The skunk, the honeybee and the hole in our staircase

The sometimes ruthless cycle of nature plays out in Jacqueline Bell-Irving’s backyard

One of the pleasures of living on Bowen is enjoying the creatures that visit our garden. Just recently however a tragic incident occurred.  

Over the years we have had all sorts of birds and animals stopping by. Some for a very short visit others for years. 

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There was the time we had a small herd of deer, a large male and his three lady friends lounging on the grass for a few days because there was a large hole in the garden fence. Another time there were strange fish heads that kept appearing by the water bucket in the back garden. We eventually discovered that an eagle was either washing his salmon dinner or just leaving us the unwanted fish heads. Then there was the time I bumped into a huge otter running around our garden. I’m not sure who was more frightened. His real aim we believe was our next-door neighbour’s fish pond, which has been cleaned out more than once. There was the heron that used to sit either in one of our front garden trees or on the house roof waiting for the opportunity to again fish in our neighbour’s fish pond. It’s been restocked yet again but now has a protective covering.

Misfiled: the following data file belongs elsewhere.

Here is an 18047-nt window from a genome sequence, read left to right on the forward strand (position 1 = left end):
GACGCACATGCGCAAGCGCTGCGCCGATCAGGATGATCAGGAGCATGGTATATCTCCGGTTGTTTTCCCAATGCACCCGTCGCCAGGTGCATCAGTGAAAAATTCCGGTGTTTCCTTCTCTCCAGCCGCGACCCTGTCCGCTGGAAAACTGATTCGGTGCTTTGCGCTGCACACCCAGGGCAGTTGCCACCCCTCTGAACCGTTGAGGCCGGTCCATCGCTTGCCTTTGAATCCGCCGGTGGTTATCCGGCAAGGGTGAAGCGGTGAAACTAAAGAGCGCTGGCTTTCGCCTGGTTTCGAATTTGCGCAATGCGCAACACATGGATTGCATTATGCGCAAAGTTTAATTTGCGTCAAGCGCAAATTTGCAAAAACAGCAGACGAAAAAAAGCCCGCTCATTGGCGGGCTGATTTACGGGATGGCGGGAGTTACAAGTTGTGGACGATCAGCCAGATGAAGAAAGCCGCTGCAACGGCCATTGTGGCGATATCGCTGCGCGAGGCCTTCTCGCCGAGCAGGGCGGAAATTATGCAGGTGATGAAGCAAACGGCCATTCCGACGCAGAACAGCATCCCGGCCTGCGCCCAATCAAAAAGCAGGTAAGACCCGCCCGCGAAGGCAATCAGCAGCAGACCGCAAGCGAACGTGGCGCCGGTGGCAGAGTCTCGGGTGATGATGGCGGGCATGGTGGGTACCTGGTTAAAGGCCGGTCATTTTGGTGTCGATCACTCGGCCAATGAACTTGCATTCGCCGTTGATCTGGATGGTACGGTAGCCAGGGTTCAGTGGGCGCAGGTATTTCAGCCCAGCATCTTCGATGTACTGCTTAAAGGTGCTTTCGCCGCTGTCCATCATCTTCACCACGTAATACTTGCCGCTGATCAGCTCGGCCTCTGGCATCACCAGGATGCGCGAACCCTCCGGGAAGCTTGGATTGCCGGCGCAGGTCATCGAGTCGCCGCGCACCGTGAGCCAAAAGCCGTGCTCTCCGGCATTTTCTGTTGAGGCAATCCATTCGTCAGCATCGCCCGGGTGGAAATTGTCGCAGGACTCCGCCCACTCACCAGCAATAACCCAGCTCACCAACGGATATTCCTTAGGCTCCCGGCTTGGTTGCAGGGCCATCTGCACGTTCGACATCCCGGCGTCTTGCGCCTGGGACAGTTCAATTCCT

For years we have had feral cats living in our home and another living only in the garden. One evening a few years ago, we came home to find a skunk sitting on the front steps along with two of the cats munching down on some of the outdoor cat’s dry food. They all seem quite happy to share and be together; we have never had any spraying by the skunk. He returns every year as he’s found a nice dry space to call his own in our garden. Unfortunately, he is, we believe the culprit that has caused havoc in the front garden. All summer we have enjoyed watching a colony of honeybees. They found a home under some old dilapidated wooden stairs in the front garden. Watching them flit from flower to flower and fly back to their little home was fascinating. They loved the lavender, clematis and roses and worked hard all day long gathering nectar. 

Recently, we were having an Autumn clean-up and passed by the old wooden stairs to find a huge hole in place of the tiny one that the bees used as their front door. There on the ground were the remnants of the little honeycombs that had been devoured, we are assuming, by the skunk!

We don’t know much about bees except that they love the white flowers on our holly tree in spring and we have often stood underneath it over the years listening to their wonderful cacophony as they buzz from flower to flower for days. We have always had little honeybees in our garden but this year they stayed, made a home and gave us even more pleasure. We are saddened at the destruction but are not sure what we could have done to prevent the outcome. We are just hoping we will have more honeybees returning to our garden next spring.

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